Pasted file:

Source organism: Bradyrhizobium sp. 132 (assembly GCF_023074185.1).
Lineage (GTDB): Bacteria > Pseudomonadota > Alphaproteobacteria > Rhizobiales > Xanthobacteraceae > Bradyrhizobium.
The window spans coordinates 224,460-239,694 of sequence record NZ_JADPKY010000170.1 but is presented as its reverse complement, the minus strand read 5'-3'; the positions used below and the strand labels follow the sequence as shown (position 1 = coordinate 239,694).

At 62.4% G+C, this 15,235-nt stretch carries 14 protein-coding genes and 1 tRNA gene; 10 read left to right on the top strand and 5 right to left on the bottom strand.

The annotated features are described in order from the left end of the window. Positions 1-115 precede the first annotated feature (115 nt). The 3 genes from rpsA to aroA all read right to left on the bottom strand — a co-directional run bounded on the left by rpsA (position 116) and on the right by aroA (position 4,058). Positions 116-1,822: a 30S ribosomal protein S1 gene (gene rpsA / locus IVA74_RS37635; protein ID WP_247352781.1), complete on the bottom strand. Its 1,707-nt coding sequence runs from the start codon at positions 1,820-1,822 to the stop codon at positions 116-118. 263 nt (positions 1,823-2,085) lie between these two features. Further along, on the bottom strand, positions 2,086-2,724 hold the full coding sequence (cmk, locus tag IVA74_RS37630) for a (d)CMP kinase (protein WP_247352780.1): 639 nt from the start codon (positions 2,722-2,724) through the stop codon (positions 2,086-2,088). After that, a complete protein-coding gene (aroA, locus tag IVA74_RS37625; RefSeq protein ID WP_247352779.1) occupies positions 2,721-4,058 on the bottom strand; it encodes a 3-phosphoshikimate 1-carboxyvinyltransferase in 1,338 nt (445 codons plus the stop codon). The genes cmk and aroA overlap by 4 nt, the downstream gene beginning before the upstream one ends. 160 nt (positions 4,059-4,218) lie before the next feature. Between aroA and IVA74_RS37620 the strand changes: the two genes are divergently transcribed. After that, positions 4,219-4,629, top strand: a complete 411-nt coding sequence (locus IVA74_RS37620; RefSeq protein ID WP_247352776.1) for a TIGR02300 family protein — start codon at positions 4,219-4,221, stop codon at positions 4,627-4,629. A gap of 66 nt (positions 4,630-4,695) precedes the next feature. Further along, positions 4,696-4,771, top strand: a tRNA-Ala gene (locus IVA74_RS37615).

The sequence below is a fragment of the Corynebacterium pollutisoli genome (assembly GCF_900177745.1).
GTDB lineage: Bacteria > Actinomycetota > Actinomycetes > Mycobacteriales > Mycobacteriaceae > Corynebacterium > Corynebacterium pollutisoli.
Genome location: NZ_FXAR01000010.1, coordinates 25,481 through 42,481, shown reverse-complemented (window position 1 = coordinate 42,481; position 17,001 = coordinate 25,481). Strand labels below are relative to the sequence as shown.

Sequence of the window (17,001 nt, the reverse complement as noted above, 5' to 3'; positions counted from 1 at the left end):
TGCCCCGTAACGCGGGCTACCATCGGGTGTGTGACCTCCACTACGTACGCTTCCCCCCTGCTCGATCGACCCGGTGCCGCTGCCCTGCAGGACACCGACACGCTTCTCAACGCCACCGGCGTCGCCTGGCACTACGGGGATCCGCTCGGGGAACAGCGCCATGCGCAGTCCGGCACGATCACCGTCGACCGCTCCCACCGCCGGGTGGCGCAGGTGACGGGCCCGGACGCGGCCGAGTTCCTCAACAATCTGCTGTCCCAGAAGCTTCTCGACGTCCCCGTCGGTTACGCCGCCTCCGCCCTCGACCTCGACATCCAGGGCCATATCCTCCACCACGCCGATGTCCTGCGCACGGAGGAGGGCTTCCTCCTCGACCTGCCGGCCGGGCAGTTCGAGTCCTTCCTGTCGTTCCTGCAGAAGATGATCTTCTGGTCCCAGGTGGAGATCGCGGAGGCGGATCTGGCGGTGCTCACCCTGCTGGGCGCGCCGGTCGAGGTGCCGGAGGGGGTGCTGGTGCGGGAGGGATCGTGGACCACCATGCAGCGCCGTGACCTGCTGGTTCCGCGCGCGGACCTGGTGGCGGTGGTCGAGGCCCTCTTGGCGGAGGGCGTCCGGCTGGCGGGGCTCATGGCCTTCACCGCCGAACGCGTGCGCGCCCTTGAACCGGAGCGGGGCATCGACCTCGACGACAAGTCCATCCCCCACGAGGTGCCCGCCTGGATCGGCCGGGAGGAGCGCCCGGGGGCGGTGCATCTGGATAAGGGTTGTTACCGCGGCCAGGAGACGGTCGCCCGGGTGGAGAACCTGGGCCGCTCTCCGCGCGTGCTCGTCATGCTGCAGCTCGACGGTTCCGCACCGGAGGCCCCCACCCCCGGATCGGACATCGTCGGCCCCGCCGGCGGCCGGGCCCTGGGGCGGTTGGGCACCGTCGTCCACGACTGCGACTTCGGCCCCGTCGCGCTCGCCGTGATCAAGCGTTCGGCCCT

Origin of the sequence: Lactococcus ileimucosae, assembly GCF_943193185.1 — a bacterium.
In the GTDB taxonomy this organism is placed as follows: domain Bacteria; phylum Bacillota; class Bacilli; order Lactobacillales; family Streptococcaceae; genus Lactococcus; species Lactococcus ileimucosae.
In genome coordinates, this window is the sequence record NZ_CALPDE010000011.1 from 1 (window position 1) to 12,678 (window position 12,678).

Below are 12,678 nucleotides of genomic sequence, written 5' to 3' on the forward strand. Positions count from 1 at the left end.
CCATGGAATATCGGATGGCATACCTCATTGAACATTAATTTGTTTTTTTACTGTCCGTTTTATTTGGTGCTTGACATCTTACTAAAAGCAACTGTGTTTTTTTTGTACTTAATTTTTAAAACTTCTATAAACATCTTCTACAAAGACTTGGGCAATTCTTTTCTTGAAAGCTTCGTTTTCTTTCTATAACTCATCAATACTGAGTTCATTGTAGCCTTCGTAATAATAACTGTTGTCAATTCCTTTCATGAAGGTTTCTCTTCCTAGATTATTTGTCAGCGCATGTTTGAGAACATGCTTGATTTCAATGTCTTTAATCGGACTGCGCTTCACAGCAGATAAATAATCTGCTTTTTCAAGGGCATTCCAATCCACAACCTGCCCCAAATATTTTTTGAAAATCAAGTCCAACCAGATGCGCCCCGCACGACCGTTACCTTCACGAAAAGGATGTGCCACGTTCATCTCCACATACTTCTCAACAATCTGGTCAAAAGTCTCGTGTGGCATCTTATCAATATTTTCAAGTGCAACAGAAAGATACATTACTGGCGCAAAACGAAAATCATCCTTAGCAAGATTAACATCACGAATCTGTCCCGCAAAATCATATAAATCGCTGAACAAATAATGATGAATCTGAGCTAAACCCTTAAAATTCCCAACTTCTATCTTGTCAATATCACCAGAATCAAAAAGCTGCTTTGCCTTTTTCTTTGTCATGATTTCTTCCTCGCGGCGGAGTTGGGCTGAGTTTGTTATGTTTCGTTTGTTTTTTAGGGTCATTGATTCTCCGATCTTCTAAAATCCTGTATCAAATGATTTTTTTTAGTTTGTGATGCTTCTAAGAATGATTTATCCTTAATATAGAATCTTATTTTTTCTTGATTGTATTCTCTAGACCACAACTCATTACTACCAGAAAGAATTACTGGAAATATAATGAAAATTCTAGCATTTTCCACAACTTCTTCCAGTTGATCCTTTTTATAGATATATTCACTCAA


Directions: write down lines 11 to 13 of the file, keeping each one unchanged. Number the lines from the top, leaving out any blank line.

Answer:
Origin of the sequence: Lactococcus ileimucosae, assembly GCF_943193185.1 — a bacterium.
In the GTDB taxonomy this organism is placed as follows: domain Bacteria; phylum Bacillota; class Bacilli; order Lactobacillales; family Streptococcaceae; genus Lactococcus; species Lactococcus ileimucosae.
In genome coordinates, this window is the sequence record NZ_CALPDE010000011.1 from 1 (window position 1) to 12,678 (window position 12,678).